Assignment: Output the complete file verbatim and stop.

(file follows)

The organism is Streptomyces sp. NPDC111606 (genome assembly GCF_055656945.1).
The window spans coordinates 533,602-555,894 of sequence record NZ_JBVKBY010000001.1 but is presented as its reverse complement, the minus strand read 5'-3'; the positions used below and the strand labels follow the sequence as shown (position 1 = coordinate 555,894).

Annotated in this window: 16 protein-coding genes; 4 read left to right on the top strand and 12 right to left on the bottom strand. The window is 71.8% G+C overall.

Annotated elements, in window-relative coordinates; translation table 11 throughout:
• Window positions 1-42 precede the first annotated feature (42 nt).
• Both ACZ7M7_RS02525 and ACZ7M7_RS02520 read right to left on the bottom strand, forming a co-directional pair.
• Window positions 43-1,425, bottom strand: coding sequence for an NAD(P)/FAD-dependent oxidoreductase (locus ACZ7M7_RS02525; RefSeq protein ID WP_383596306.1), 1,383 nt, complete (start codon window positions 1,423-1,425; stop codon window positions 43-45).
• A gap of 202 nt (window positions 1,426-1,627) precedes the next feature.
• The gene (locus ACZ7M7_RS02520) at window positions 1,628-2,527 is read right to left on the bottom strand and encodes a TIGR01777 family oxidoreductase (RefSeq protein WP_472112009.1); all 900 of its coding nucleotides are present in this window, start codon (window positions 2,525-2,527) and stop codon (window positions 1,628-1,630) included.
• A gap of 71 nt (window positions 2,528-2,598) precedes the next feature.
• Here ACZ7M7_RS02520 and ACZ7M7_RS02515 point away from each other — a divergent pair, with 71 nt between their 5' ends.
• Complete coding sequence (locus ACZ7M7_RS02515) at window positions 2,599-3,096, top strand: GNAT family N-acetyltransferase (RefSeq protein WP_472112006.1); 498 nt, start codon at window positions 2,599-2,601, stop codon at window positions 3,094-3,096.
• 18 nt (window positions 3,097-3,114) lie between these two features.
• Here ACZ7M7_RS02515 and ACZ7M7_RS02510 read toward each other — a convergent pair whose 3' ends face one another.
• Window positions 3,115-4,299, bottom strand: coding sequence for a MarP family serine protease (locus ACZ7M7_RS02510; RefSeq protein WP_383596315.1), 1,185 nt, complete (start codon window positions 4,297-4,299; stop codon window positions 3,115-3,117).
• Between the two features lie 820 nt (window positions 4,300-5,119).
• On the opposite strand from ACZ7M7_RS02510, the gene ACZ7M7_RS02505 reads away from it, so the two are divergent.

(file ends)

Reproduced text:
The organism is Streptomyces sp. NPDC111606 (genome assembly GCF_055656945.1).
The window spans coordinates 533,602-555,894 of sequence record NZ_JBVKBY010000001.1 but is presented as its reverse complement, the minus strand read 5'-3'; the positions used below and the strand labels follow the sequence as shown (position 1 = coordinate 555,894).

Annotated in this window: 16 protein-coding genes; 4 read left to right on the top strand and 12 right to left on the bottom strand. The window is 71.8% G+C overall.

Annotated elements, in window-relative coordinates; translation table 11 throughout:
• Window positions 1-42 precede the first annotated feature (42 nt).
• Both ACZ7M7_RS02525 and ACZ7M7_RS02520 read right to left on the bottom strand, forming a co-directional pair.
• Window positions 43-1,425, bottom strand: coding sequence for an NAD(P)/FAD-dependent oxidoreductase (locus ACZ7M7_RS02525; RefSeq protein ID WP_383596306.1), 1,383 nt, complete (start codon window positions 1,423-1,425; stop codon window positions 43-45).
• A gap of 202 nt (window positions 1,426-1,627) precedes the next feature.
• The gene (locus ACZ7M7_RS02520) at window positions 1,628-2,527 is read right to left on the bottom strand and encodes a TIGR01777 family oxidoreductase (RefSeq protein WP_472112009.1); all 900 of its coding nucleotides are present in this window, start codon (window positions 2,525-2,527) and stop codon (window positions 1,628-1,630) included.
• A gap of 71 nt (window positions 2,528-2,598) precedes the next feature.
• Here ACZ7M7_RS02520 and ACZ7M7_RS02515 point away from each other — a divergent pair, with 71 nt between their 5' ends.
• Complete coding sequence (locus ACZ7M7_RS02515) at window positions 2,599-3,096, top strand: GNAT family N-acetyltransferase (RefSeq protein WP_472112006.1); 498 nt, start codon at window positions 2,599-2,601, stop codon at window positions 3,094-3,096.
• 18 nt (window positions 3,097-3,114) lie between these two features.
• Here ACZ7M7_RS02515 and ACZ7M7_RS02510 read toward each other — a convergent pair whose 3' ends face one another.
• Window positions 3,115-4,299, bottom strand: coding sequence for a MarP family serine protease (locus ACZ7M7_RS02510; RefSeq protein WP_383596315.1), 1,185 nt, complete (start codon window positions 4,297-4,299; stop codon window positions 3,115-3,117).
• Between the two features lie 820 nt (window positions 4,300-5,119).
• On the opposite strand from ACZ7M7_RS02510, the gene ACZ7M7_RS02505 reads away from it, so the two are divergent.